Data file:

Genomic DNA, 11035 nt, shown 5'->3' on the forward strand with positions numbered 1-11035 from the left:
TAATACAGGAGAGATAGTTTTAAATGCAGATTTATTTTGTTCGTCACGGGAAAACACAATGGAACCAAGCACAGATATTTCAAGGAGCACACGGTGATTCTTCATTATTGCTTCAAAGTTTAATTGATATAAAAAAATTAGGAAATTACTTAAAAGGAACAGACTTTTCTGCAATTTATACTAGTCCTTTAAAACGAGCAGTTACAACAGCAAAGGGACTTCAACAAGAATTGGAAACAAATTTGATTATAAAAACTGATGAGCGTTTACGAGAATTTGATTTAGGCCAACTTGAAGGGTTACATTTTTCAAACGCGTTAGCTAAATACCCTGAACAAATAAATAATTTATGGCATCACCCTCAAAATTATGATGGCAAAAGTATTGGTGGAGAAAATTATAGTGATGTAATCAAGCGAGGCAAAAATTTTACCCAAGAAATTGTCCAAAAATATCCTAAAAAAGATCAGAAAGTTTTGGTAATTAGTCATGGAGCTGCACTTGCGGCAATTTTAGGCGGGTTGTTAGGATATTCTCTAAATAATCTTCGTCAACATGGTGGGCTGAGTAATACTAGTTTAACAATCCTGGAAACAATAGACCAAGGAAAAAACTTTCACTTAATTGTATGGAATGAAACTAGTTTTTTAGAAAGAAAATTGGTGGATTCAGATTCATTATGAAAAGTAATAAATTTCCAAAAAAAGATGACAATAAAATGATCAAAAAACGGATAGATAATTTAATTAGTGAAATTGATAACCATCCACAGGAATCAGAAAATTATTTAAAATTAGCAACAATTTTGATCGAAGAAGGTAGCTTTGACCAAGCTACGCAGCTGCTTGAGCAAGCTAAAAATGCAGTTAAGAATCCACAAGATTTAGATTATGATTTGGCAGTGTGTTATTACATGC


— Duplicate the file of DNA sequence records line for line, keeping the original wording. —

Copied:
Genomic DNA, 11035 nt, shown 5'->3' on the forward strand with positions numbered 1-11035 from the left:
TAATACAGGAGAGATAGTTTTAAATGCAGATTTATTTTGTTCGTCACGGGAAAACACAATGGAACCAAGCACAGATATTTCAAGGAGCACACGGTGATTCTTCATTATTGCTTCAAAGTTTAATTGATATAAAAAAATTAGGAAATTACTTAAAAGGAACAGACTTTTCTGCAATTTATACTAGTCCTTTAAAACGAGCAGTTACAACAGCAAAGGGACTTCAACAAGAATTGGAAACAAATTTGATTATAAAAACTGATGAGCGTTTACGAGAATTTGATTTAGGCCAACTTGAAGGGTTACATTTTTCAAACGCGTTAGCTAAATACCCTGAACAAATAAATAATTTATGGCATCACCCTCAAAATTATGATGGCAAAAGTATTGGTGGAGAAAATTATAGTGATGTAATCAAGCGAGGCAAAAATTTTACCCAAGAAATTGTCCAAAAATATCCTAAAAAAGATCAGAAAGTTTTGGTAATTAGTCATGGAGCTGCACTTGCGGCAATTTTAGGCGGGTTGTTAGGATATTCTCTAAATAATCTTCGTCAACATGGTGGGCTGAGTAATACTAGTTTAACAATCCTGGAAACAATAGACCAAGGAAAAAACTTTCACTTAATTGTATGGAATGAAACTAGTTTTTTAGAAAGAAAATTGGTGGATTCAGATTCATTATGAAAAGTAATAAATTTCCAAAAAAAGATGACAATAAAATGATCAAAAAACGGATAGATAATTTAATTAGTGAAATTGATAACCATCCACAGGAATCAGAAAATTATTTAAAATTAGCAACAATTTTGATCGAAGAAGGTAGCTTTGACCAAGCTACGCAGCTGCTTGAGCAAGCTAAAAATGCAGTTAAGAATCCACAAGATTTAGATTATGATTTGGCAGTGTGTTATTACATGC